For now, NASA researcher Jason Rowe, who found the objects, said he calls them ''hot companions.''
How hot? Try 26,000 degrees Fahrenheit. That's hot enough to melt lead or iron.
Then a few paragraphs later we have this:
The primary focus of the Kepler telescope's three-year mission is to find out how common other planets -- especially Earth-like planets -- are in the universe. To do that, it is scanning a small chunk of the sky, about one four-hundredth of the night sky with more than 150,000 stars to look for planets.Which part of the sky is "the night sky?" I presume it's roughly half, with the other half being day sky, and some small fraction being twilight sky. So are we looking at an eight-hundredth of the whole sky? Or did the reporter actually mean one four-hundredth of the sky?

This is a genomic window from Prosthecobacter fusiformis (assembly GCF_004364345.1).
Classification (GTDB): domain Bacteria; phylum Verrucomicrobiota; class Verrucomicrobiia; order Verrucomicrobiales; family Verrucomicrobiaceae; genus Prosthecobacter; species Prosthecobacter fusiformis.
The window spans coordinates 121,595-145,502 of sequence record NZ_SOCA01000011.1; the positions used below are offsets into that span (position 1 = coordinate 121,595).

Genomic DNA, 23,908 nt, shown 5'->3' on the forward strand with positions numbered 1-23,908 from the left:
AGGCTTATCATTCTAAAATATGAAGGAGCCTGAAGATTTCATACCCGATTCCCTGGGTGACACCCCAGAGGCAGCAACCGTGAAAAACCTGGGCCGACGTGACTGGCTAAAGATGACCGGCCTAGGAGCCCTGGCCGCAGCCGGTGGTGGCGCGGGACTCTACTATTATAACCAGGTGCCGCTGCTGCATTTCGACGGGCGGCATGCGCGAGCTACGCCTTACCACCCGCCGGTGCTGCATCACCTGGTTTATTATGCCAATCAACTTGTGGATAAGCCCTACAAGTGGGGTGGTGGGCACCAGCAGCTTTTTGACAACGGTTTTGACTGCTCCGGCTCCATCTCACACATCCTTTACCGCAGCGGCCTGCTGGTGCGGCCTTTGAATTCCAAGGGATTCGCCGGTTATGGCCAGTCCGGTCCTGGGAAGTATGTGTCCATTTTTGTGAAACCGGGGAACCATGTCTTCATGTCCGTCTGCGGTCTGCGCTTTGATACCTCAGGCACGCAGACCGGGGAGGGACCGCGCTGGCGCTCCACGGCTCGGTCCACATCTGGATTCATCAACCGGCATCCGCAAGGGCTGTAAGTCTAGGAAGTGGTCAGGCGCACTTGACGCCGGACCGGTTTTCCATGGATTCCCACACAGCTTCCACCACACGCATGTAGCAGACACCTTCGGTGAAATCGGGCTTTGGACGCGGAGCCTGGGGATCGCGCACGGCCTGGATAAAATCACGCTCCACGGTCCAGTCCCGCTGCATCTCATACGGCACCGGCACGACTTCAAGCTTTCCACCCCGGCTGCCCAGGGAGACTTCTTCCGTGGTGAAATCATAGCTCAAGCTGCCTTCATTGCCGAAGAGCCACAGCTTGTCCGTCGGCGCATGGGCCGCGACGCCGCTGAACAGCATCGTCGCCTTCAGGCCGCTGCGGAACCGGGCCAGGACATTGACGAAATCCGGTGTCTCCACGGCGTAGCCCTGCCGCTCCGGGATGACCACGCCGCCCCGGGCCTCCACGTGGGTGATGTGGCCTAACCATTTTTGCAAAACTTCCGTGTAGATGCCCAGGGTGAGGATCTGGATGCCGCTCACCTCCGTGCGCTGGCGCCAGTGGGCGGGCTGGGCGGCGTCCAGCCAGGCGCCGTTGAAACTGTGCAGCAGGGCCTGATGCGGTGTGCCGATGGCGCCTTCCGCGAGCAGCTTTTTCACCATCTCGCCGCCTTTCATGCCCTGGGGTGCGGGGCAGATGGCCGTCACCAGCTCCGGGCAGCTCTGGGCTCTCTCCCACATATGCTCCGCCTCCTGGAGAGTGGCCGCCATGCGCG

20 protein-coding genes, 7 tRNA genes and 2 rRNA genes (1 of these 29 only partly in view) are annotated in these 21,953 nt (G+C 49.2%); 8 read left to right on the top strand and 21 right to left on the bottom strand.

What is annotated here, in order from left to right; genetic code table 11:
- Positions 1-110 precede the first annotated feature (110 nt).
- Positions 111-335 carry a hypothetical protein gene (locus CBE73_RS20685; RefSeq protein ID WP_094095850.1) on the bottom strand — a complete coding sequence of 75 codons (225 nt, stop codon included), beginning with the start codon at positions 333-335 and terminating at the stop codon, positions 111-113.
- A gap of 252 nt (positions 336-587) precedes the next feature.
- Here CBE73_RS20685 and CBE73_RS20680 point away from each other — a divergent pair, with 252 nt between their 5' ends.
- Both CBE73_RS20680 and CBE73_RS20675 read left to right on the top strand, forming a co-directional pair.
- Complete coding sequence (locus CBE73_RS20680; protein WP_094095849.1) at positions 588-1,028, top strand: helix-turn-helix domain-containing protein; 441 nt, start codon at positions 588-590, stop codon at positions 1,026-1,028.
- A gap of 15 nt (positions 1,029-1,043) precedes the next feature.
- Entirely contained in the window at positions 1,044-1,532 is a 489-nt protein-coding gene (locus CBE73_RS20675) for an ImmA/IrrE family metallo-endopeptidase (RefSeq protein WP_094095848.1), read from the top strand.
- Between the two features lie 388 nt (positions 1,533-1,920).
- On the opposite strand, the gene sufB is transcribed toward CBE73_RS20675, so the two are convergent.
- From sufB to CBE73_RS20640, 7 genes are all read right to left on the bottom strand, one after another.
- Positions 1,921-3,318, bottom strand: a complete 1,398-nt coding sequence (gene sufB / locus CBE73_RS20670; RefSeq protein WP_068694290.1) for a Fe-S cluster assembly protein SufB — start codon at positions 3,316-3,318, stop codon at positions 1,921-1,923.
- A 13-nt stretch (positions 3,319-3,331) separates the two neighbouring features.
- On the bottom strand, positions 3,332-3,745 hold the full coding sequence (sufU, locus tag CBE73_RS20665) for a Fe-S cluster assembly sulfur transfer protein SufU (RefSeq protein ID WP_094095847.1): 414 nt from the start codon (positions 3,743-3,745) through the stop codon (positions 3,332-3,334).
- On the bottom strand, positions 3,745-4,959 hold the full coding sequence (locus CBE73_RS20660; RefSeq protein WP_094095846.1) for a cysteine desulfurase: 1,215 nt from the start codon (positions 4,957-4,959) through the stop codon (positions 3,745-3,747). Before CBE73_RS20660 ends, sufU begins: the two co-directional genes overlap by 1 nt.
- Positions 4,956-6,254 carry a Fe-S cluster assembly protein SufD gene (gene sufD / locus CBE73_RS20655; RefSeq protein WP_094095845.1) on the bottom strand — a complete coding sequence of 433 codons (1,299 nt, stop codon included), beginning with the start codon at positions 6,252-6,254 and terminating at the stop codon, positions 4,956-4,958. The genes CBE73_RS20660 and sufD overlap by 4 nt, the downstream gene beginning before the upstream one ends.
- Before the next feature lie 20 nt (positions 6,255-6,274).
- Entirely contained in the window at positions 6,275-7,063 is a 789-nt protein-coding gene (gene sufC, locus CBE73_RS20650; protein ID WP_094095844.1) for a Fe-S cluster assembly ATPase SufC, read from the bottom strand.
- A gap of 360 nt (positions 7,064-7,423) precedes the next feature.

Again, the issue is we don't know and can't know because this is just such an ignorant mistake that we can't trust anything in the article.
Followup, 01/05/10: My suspicion is apparently correct. The reporter moved the decimal, and didn't realize that 26,000 F was awfully hot. Nat Geo reports,
Dubbed Kepler 4b, 5b, 6b, 7b, and 8b, the five new planets range in temperature from 2,000 to 3,000 degrees Fahrenheit (1,090 to 1,650 degrees Celsius), William Borucki, Kepler's principal investigator, said today during a press briefing at the American Astronomical Society's annual meeting in Washington, D.C.
Case 2: The Guardian, shame.
One in six Britons with high blood-sugar levels faces a greater danger of developing cancer, according to new research.Any time you hear or read a comparative claim, you should ask "compared to what." Not out loud necessarily, but it should occur to you to wonder. Unless you're a reporter, in which case you just sort of randomly trot out numbers that look as if they say something, but don't.